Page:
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Continually hit on the head: Aishe

Ghosh had first asked the students to stay put
Aishe Ghosh leaves after speaking at a news conference in New Delhi on Monday

Pheroze L. Vincent   |   New Delhi   |   Published 06.01.20, 10:26 PM

Aishe Ghosh, the diminutive president of the JNU students’ union, has 16 stitches on her head after being beaten with iron rods on Sunday evening.

Yet, on Monday, she was back leading the movement against the hostel fee hike — the root cause behind Sunday’s attack — and was mobilising students for a countrywide strike on Wednesday.

She said she had earlier complained to the police about sporadic campus clashes with the ABVP during the ongoing fee agitation, and that the police had assured her on Sunday that all mischief-makers from outside had been removed.

However, after 6.30pm, goons armed with rods violently disrupted a meeting the teachers had called for peace on the campus, she said.

Ghosh, who is from Durgapur in Bengal, first asked the students to stay put. As the mayhem continued, she rushed towards Koyna Hostel.

“Before I could reach the hostel, I was singled out near a car with an activist (Nikhil Mathew of CPM student arm SFI) and my sister, who had come to meet me yesterday,” she said.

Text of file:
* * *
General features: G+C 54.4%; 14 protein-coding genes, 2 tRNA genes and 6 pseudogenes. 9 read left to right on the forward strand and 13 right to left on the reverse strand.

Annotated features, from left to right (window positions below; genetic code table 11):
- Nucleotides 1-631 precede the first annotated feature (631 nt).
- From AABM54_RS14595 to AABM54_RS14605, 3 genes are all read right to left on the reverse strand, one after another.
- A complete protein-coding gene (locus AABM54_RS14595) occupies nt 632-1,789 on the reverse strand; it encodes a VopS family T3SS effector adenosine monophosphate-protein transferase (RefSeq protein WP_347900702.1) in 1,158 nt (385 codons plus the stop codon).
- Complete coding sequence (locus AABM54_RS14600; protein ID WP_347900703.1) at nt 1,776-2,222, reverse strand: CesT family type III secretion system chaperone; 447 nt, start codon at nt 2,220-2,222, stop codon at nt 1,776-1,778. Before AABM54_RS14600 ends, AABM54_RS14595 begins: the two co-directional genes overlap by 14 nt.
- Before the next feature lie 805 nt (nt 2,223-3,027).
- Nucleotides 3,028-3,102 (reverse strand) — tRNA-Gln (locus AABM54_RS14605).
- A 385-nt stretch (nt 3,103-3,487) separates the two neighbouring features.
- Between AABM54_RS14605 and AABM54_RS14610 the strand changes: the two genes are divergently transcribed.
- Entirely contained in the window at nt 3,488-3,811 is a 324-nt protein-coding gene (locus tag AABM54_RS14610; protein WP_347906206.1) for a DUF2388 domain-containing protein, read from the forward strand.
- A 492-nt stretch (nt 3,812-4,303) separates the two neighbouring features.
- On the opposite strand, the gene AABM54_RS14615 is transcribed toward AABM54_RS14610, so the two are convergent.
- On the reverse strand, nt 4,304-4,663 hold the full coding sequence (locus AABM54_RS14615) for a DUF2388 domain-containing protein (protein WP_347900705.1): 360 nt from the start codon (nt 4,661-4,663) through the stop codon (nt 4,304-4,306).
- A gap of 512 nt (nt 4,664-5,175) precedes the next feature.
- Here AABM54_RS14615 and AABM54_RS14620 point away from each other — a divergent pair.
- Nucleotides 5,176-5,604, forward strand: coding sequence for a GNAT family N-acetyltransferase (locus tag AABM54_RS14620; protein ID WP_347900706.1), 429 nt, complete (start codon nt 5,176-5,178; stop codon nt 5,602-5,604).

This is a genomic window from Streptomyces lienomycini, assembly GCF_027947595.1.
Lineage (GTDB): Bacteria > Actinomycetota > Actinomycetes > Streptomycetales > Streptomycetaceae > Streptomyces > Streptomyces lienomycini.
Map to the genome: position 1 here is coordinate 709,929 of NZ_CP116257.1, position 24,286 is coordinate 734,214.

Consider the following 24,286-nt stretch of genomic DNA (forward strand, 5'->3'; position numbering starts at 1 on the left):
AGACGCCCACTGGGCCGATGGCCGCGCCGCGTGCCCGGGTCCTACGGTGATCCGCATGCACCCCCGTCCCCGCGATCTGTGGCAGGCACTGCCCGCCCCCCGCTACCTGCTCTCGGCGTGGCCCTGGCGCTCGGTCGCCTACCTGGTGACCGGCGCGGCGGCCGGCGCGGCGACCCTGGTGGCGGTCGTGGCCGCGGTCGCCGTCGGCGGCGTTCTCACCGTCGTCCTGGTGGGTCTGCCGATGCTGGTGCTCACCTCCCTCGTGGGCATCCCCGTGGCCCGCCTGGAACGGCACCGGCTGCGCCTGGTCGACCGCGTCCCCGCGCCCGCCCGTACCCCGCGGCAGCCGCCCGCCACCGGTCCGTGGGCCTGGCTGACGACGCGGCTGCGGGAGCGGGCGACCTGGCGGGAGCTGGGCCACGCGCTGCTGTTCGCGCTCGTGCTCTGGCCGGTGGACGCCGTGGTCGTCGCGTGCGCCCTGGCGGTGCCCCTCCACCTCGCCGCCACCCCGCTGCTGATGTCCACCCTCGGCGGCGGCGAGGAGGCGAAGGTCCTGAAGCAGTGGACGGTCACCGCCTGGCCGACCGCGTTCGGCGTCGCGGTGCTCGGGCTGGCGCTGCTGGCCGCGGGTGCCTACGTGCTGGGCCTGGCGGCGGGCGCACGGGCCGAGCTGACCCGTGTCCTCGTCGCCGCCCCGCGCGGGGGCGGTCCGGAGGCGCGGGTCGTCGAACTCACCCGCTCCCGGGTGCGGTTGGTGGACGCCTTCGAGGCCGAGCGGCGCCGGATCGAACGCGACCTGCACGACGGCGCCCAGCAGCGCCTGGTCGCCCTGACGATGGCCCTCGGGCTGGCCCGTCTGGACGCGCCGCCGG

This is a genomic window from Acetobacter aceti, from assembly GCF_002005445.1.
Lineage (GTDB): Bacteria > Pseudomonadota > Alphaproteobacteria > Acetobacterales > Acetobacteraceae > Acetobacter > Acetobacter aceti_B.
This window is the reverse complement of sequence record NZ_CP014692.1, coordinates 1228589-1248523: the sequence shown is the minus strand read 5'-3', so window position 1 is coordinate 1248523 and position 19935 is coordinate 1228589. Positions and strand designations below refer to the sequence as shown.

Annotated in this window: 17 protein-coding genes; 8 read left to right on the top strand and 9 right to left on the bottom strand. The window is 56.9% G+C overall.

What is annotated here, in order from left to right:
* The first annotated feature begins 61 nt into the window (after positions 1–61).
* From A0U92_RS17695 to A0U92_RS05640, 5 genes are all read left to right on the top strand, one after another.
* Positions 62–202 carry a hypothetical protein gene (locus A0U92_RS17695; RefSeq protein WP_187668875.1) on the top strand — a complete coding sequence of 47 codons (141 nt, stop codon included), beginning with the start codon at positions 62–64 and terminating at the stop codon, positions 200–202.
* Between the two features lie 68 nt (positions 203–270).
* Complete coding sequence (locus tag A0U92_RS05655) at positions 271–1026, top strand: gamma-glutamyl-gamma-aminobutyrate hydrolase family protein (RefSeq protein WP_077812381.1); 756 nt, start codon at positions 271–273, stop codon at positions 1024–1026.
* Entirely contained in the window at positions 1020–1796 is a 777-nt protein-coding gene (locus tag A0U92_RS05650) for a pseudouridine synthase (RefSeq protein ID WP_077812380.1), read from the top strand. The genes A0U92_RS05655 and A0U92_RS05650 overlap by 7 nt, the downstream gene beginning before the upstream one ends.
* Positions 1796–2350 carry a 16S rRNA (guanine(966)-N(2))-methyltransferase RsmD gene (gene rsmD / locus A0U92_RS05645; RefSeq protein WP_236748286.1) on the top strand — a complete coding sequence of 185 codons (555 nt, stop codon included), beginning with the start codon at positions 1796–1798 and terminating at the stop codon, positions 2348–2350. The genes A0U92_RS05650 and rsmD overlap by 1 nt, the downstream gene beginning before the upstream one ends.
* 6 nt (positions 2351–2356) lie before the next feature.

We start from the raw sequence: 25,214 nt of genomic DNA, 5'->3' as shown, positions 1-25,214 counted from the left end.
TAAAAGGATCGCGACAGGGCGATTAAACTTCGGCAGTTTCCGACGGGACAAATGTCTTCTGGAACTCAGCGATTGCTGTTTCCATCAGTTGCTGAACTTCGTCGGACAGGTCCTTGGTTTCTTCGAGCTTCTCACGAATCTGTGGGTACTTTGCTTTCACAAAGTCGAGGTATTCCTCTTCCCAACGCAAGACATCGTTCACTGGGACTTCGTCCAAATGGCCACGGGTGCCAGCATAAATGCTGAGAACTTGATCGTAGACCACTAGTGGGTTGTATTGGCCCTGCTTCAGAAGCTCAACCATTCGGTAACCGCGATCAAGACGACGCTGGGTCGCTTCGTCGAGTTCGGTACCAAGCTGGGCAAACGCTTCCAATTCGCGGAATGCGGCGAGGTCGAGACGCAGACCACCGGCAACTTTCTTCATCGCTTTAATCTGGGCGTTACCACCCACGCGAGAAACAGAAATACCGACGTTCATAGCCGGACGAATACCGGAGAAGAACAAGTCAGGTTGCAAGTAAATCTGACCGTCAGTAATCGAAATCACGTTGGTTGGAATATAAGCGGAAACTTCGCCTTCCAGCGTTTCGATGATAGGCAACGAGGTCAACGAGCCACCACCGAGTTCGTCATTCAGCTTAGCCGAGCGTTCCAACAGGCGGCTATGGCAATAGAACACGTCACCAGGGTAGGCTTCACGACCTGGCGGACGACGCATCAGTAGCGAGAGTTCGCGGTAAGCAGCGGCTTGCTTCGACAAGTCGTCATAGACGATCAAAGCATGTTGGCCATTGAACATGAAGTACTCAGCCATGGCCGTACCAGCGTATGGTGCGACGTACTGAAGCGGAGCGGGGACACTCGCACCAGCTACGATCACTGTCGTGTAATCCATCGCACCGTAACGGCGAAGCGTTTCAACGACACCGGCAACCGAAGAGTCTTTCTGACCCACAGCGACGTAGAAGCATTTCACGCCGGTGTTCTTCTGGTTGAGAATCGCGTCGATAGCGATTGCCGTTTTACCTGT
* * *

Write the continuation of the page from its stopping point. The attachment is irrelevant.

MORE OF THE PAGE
“She (Ghosh’s sister) managed to escape somehow. The activist and I were surrounded by 30 people. The first blow fell on my head. Till then I had been shouting at them (saying), ‘You can’t assault like this’.”

She added: “I was continually hit on the head with iron rods. We (Ghosh and Mathew) both fell. They had hammers. I can’t even explain how frightening it was. They were about to lynch us. They repeatedly abused us saying, ‘We will hit and cut you people up right here today. Let’s see what you do’. Some of them said, ‘Let’s run away, don’t kill them’.”

Ghosh said the ambulance that later took her to AIIMS had briefly been stopped by ABVP supporters, and she had to climb out to warn them to back off.

“Every iron rod with which you have beaten us will be given back through our democratic debate and discussions that we have always put up. JNU’s culture will not be eroded anytime soon,” she said.

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